FIFA U-17 World Cup 2017: For England, Brazil and Germany, winning title is not the priority
For most footballing heavyweights like England, Brazil and Germany, the U-17 World Cup is just a platform to help expose their players to unfamiliar conditions and quality opposition at this level. Not winning the U1-7 World Cup is hardly a disaster.
When England beat Spain in the final of the FIFA U-17 World Cup 2017, they clinched the coveted age-group trophy for the first time ever. Read that again. England, up until this year, had never won the U-17 World Cup. As a matter of fact, the defeat in the final meant that Spain have not won the U-17 title. Ever.
Neither have Germany, who have four senior World Cups to their credit. Argentina, who have won the senior World Cup twice, have never won the U-17 equivalent, not to mention missing out on qualification this year.
But what explains this phenomenon?
One factor is that teenage players from traditional heavyweights are often not used to the conditions that prevail in the countries which host the World Cup. Take a look at the host countries of the previous 10 U-17 World Cups — Chile 2015, UAE 2013, Mexico 2011, Nigeria 2009, South Korea 2007, Peru 2005, Finland 2003, Trinidad and Tobago 2001, New Zealand 1999 and Ecuador 1997. Most of these countries have never hosted the senior World Cup. So unfamiliarity is one factor.
“At the U-17 level it is difficult to say that ‘we want to win the World Cup’. Sure, we are here to win every game, but if you look closely, there has just been one team from Europe in the last few years who has won the U-17 World Cup. That was Switzerland in 2009. One of the biggest factors that hinders teams from Europe from winning the U-17 World Cup are factors like the quality of the grounds. The weather is also something they have to get used to in a short time. In India, European teams have had to get used to the humid conditions,” Germany assistant coach Rainer Zietsch had told Firstpost after the group stages. For the record, besides Switzerland, just France (2001), the Soviet Union team of 1987, and now England have been able to wrap their hands around the glittering U-17 World Cup trophy.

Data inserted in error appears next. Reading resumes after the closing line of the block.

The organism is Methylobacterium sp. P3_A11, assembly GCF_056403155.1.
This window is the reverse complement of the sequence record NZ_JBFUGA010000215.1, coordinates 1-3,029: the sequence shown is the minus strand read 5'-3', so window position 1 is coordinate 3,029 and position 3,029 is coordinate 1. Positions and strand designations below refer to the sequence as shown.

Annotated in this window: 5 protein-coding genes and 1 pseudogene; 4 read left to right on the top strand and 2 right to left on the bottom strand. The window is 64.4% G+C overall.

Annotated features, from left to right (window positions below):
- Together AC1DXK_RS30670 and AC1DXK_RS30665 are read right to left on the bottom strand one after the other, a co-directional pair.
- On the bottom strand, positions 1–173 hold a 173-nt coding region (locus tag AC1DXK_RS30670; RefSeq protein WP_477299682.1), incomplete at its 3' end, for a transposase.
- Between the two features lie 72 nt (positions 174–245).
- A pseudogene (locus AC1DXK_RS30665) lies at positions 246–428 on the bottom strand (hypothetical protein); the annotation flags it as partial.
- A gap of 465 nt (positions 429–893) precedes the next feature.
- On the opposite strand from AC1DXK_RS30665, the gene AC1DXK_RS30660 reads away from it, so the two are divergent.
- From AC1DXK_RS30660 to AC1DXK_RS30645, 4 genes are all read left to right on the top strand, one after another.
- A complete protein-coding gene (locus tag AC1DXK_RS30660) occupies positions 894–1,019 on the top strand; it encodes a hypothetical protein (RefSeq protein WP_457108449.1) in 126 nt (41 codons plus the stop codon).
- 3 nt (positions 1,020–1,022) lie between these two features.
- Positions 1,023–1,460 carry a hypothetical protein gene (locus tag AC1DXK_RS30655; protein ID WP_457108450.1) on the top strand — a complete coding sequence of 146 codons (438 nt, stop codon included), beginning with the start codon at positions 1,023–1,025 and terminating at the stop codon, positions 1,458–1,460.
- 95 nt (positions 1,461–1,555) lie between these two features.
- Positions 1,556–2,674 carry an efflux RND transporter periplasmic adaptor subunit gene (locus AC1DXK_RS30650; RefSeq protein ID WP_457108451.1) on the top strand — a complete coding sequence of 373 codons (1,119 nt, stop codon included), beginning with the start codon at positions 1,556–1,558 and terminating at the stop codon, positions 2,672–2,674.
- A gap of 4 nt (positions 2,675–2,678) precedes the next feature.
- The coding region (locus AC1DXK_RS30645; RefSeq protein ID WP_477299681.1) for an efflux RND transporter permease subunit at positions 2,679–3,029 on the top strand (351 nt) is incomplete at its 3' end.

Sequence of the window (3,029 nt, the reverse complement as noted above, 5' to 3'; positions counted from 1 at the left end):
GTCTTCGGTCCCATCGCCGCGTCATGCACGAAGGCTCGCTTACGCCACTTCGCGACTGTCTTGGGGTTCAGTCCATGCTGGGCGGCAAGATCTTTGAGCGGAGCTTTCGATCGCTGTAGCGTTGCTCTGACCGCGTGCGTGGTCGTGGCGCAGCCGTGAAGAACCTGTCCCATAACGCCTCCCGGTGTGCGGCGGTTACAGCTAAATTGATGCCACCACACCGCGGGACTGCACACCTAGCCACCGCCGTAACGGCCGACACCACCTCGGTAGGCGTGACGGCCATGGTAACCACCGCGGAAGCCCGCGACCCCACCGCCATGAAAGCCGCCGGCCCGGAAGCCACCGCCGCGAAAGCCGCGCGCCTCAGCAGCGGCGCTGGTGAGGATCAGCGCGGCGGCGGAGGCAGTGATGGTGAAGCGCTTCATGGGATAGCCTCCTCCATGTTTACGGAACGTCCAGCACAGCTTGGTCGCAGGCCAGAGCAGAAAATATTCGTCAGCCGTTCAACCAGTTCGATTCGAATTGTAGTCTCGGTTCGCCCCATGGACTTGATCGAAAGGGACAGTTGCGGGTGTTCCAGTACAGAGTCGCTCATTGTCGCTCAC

But there’s a bigger factor at play. For most footballing heavyweights, the U-17 World Cup is just a platform to help expose their players to unfamiliar conditions and quality opposition at this level. Not winning the U-17 World Cup is hardly a disaster.
“In Germany, each time a team goes to a World Cup there’s the pressure of expectations. The pressure to do well. The expectations are high. But for coaches and players it’s more of an experience in their career that they may not have otherwise. Sure we want to win the World Cup, but it’s not the only thing,” Zietsch added.
What Zietsch is alluding to, is that at this age group level, established footballing nations have other priorities than winning the World Cup. For teams like England, Brazil and Germany, the U-17 World Cup has come to represent an opportunity to groom youngsters for the senior World Cup, which is the ultimate goal for any country.
Of course, playing at the U-17 World Cup means different things to different countries. For the African teams, it is a platform to show off the level of football at their grassroots. For some teams like North Korea, which have very little contact with the rest of the world, the U-17 World Cup offers a rare opportunity to test their strengths against the best from the world.
"This is the development team building for future. Nobody is going to get carried away. The expectations will obviously rise with us being the winners of two World Cups but we have a long-term plan, we will stick to our plan and always be positive. The long term goal is winning the World Cup and Euro at senior level," England coach Steve Cooper said at a post-match press conference moments after his side had won the U-17 World Cup on Saturday.